It was argued by Francis Bacon (and all modern scientists) that the dogmas of ancient religious groups and the assumptions of ancient philosophers could not be admitted in the pursuit of the knowledge of the truth of the natural world. The world of sense, they argued, was the only world that can be known with any certainty.
Bacon proposed the “scientific method” to examine the natural world with the assistance of instruments that would augment the powers of the senses. This pursuit of bigger, stronger instruments continues in the present day.
However, when we enter into any field of modern science, we find something very different.
We find very little presentation of demonstrative evidence when we study any of the modern sciences. We find theories and plausible explanations for those theories–and great self-contradictions.
Consider this passage from the Cambridge Ancient History, speaking of the work of modern Archaeology:
Here, we read that ancient sources once considered authoritative are now being put to “every conceivable test”. The idea is that we’re not accepting anything without proof these days.
However, on the next page, we read the following:
So, which is it?
Are we moving from the uncertainty of ancient philosophy and religion to a certainty of modern science? Or, are we moving from one kind of uncertainty to another?
The wisdom of the ancients is commonly scoffed at by modern “scientists”, who pretend to have something more sure to offer. However, if we press the modern scientists for the same kind of hard evidence that they use to criticize the ancients, we find them crying foul. The scientists is given endless freedom to theorize, pick and choose interpretation of evidence, publish his findings as certain, then revise them at another time, with no consequences.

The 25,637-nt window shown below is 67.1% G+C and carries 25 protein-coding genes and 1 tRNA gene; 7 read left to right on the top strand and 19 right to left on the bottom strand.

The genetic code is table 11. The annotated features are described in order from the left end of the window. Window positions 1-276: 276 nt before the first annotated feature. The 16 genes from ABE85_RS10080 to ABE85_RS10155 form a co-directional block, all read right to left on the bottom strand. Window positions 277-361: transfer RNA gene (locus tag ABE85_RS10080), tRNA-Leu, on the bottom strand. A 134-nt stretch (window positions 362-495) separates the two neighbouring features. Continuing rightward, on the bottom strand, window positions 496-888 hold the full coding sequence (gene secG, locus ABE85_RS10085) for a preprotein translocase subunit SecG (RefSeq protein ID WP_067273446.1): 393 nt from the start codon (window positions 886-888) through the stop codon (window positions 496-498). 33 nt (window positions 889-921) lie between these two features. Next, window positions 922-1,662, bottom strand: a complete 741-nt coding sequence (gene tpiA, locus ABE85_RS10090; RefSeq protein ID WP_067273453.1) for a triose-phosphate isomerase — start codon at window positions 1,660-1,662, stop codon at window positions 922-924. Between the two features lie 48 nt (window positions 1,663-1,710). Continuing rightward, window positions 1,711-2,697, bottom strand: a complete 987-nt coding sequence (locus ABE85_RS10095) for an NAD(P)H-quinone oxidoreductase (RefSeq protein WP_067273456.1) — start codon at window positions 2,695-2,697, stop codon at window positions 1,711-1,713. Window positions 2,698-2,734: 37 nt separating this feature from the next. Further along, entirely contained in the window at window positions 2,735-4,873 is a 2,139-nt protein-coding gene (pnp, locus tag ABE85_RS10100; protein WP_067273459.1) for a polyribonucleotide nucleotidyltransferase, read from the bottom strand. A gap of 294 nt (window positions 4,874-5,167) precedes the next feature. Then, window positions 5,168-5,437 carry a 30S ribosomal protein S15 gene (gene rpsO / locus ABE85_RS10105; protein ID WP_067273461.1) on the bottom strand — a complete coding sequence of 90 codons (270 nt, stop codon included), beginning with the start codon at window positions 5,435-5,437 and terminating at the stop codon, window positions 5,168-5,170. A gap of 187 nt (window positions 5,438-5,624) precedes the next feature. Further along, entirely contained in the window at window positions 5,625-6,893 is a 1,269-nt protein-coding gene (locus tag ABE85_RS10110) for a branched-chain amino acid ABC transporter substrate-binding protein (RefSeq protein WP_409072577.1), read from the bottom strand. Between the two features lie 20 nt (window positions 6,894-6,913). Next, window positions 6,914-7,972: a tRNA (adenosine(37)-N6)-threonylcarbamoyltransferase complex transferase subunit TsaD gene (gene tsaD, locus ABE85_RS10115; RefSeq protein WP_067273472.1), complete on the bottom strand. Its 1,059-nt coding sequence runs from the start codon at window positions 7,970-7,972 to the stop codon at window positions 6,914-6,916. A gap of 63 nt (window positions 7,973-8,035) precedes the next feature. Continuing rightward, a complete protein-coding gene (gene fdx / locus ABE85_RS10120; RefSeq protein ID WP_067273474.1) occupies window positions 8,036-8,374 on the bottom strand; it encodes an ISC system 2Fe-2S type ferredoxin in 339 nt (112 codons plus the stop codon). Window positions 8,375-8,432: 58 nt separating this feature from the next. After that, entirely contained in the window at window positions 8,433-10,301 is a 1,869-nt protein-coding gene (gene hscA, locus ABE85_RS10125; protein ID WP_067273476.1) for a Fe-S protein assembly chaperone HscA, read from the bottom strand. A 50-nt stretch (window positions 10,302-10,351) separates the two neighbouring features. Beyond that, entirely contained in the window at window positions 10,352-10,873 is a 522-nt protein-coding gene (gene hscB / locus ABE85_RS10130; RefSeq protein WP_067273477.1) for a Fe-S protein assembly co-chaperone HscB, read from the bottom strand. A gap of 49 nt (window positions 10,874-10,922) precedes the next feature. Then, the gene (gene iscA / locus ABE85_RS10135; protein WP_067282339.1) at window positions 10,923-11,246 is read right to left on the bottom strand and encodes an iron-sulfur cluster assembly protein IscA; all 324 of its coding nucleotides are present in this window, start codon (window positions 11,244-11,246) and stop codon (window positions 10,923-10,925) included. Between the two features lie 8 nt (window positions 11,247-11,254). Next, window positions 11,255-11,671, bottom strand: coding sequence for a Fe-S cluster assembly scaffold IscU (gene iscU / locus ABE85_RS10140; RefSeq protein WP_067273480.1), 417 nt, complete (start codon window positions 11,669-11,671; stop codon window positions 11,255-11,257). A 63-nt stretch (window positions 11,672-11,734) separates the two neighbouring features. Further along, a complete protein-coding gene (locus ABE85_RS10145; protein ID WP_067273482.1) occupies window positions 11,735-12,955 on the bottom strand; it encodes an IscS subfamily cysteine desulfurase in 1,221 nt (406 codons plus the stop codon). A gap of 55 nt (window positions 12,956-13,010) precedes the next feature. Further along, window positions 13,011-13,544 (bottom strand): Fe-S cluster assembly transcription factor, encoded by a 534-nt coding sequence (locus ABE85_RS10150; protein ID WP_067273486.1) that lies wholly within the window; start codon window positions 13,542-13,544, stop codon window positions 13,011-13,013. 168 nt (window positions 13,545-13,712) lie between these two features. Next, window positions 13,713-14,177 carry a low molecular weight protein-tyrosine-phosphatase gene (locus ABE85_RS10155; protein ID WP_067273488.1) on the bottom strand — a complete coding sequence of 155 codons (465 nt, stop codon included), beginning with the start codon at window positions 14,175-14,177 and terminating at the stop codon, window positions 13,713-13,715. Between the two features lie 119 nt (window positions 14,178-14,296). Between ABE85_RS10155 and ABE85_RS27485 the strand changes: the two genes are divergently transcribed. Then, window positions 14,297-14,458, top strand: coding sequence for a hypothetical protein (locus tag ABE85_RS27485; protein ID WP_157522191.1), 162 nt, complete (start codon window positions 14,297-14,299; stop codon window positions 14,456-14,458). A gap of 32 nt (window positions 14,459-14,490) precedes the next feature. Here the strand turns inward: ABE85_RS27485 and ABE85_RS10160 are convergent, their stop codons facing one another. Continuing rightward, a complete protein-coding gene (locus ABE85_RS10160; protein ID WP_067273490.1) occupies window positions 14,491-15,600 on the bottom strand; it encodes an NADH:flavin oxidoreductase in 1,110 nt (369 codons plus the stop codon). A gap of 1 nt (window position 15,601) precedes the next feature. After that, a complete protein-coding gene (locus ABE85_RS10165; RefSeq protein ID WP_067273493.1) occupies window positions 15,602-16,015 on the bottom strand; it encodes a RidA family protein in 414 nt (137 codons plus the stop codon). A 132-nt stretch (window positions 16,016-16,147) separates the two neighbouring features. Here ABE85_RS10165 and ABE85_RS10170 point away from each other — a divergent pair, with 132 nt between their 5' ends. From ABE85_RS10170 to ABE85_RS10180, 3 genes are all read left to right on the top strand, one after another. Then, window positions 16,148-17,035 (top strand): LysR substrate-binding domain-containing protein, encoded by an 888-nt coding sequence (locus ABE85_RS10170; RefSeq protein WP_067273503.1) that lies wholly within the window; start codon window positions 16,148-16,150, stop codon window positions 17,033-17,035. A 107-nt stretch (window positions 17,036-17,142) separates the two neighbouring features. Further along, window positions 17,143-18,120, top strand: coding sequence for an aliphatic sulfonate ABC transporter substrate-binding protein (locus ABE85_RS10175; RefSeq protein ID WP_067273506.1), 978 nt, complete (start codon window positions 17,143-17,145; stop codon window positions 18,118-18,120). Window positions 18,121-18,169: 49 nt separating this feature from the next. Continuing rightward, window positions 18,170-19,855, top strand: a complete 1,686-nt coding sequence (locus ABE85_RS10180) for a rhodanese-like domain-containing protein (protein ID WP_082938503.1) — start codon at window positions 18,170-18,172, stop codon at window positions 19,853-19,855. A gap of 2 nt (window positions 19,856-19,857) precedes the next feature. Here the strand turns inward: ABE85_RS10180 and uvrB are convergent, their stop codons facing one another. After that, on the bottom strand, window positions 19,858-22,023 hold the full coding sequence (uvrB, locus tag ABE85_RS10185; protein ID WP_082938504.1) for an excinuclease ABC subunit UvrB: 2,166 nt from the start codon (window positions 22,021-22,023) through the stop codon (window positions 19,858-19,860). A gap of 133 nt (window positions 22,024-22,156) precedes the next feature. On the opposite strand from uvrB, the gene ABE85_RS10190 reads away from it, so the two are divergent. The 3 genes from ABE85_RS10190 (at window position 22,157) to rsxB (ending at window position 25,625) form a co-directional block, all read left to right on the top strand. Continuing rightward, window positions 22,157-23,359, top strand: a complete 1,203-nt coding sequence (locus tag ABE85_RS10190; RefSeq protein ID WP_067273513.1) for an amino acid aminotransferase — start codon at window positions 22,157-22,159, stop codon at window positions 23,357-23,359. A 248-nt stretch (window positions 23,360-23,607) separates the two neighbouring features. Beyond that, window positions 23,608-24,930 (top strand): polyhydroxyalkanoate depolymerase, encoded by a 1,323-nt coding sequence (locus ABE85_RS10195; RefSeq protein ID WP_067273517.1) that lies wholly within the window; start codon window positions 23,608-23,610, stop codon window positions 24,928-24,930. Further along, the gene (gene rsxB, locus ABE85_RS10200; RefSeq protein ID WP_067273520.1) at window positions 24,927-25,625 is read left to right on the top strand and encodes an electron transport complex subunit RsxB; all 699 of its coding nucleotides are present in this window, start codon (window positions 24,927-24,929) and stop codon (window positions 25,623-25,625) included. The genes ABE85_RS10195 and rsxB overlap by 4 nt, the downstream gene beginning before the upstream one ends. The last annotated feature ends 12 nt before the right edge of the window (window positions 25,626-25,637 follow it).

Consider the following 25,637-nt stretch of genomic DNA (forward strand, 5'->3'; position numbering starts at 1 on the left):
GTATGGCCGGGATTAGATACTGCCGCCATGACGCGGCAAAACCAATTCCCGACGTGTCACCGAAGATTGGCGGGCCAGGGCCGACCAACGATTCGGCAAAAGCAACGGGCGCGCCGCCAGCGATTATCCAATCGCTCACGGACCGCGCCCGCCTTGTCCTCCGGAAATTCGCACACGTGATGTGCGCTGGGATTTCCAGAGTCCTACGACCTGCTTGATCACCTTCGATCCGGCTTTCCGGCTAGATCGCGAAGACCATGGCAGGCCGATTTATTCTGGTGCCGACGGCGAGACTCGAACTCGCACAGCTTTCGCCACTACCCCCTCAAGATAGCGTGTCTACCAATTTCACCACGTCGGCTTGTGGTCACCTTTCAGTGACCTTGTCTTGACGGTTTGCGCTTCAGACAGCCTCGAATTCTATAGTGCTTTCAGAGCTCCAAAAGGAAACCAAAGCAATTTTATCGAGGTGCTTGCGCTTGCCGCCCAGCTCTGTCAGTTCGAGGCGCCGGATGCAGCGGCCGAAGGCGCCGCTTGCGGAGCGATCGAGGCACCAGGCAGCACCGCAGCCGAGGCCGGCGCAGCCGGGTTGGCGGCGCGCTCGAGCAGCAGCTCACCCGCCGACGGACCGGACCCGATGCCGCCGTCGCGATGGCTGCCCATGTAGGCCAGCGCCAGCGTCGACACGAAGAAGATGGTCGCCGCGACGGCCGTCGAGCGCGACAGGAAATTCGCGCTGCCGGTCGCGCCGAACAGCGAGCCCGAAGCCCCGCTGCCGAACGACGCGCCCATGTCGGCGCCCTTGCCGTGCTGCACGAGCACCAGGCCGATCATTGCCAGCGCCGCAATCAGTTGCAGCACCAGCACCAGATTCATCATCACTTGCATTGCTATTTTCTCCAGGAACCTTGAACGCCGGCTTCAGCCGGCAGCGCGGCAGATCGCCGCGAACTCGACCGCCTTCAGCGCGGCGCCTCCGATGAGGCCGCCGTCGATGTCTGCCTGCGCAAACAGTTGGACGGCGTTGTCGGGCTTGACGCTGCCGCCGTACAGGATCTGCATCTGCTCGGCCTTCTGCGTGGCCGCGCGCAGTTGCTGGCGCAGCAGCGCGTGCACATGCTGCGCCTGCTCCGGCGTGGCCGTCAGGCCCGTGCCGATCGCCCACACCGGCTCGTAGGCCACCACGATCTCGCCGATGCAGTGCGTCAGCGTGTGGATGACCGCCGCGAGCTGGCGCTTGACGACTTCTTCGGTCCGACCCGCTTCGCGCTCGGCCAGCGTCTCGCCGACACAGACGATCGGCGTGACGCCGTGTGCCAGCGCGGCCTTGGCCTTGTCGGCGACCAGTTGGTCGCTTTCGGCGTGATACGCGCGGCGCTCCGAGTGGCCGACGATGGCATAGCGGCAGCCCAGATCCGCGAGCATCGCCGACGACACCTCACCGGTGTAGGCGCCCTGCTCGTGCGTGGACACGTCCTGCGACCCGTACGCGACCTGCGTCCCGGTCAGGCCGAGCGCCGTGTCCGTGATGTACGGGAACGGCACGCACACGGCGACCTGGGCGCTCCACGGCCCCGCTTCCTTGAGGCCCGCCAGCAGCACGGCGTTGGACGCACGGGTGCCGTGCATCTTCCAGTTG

It seems that only the ancient sources, especially the religious authorities, are accountable to the standards of criticism that modern science claims to be interested in. Most importantly, in my opinion, science has simply been given the freedom to overthrow the ancient system of philosophy and theology and replace with another, without being accountable to scientific demonstration as it does so.
The difference is that the uncertainty of ancient learning was reasonable, as we confess there to be mysteries known only to God and expect them to be revealed in “at sundry times and in divers manners: (Hebrews 1:1). Modern science, on the other hand, claims to be capable of leading us to exact knowledge–and fails to do so.